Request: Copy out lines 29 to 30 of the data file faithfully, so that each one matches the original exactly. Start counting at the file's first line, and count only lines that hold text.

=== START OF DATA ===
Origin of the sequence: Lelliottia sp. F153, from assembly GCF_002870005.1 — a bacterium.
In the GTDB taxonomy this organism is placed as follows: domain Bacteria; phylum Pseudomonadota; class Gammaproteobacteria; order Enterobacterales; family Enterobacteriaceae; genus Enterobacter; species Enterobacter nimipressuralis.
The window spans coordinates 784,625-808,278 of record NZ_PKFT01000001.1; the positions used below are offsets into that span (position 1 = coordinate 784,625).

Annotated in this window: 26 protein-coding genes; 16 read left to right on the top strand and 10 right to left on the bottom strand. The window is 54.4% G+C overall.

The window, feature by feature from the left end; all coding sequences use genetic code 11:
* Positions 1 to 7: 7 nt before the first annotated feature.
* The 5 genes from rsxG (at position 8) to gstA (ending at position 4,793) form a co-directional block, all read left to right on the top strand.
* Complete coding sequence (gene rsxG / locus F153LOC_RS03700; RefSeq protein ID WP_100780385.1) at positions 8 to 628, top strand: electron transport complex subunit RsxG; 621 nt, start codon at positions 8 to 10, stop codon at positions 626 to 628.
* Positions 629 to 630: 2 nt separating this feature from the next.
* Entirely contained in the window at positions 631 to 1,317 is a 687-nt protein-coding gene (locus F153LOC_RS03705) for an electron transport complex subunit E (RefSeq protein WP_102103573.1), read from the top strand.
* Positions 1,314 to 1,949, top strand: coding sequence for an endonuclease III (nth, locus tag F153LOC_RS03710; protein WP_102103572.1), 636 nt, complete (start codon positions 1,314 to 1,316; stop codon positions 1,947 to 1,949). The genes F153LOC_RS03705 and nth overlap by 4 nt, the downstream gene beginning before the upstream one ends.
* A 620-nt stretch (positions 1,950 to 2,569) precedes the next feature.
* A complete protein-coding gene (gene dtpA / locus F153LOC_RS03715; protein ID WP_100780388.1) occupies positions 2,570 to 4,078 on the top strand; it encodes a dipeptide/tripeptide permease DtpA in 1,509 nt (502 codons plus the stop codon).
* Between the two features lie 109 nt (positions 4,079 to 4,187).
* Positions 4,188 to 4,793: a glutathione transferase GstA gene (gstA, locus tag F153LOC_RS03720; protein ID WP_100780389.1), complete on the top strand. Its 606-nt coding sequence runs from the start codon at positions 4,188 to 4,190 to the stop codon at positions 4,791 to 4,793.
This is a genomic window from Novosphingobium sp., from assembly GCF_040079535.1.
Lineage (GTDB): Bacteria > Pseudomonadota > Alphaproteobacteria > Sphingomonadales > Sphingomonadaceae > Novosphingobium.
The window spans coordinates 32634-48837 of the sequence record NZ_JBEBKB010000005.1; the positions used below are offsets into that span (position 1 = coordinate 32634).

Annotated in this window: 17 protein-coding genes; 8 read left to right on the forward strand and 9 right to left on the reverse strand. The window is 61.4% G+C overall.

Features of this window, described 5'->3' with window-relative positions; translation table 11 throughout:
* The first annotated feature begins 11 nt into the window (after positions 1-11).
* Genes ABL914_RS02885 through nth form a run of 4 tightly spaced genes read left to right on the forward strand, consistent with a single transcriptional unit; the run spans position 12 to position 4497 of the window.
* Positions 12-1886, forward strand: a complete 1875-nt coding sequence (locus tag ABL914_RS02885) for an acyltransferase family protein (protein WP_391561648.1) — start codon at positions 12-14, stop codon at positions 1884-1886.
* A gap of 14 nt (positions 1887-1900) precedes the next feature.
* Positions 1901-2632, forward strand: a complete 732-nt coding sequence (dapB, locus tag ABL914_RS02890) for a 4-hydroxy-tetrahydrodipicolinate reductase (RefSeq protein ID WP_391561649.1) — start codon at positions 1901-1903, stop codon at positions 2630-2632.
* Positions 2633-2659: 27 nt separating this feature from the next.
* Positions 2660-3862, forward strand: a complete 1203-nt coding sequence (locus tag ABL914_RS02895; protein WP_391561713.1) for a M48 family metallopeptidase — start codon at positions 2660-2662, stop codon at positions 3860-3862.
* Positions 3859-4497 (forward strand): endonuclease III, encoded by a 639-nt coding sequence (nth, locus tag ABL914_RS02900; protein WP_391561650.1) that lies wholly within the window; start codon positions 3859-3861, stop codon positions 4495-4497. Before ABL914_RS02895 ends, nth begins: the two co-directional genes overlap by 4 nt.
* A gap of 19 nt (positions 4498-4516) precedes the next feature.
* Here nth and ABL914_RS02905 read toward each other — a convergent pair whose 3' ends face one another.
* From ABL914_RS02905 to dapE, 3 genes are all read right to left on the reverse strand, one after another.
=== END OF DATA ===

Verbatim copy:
* A gap of 19 nt (positions 4498-4516) precedes the next feature.
* Here nth and ABL914_RS02905 read toward each other — a convergent pair whose 3' ends face one another.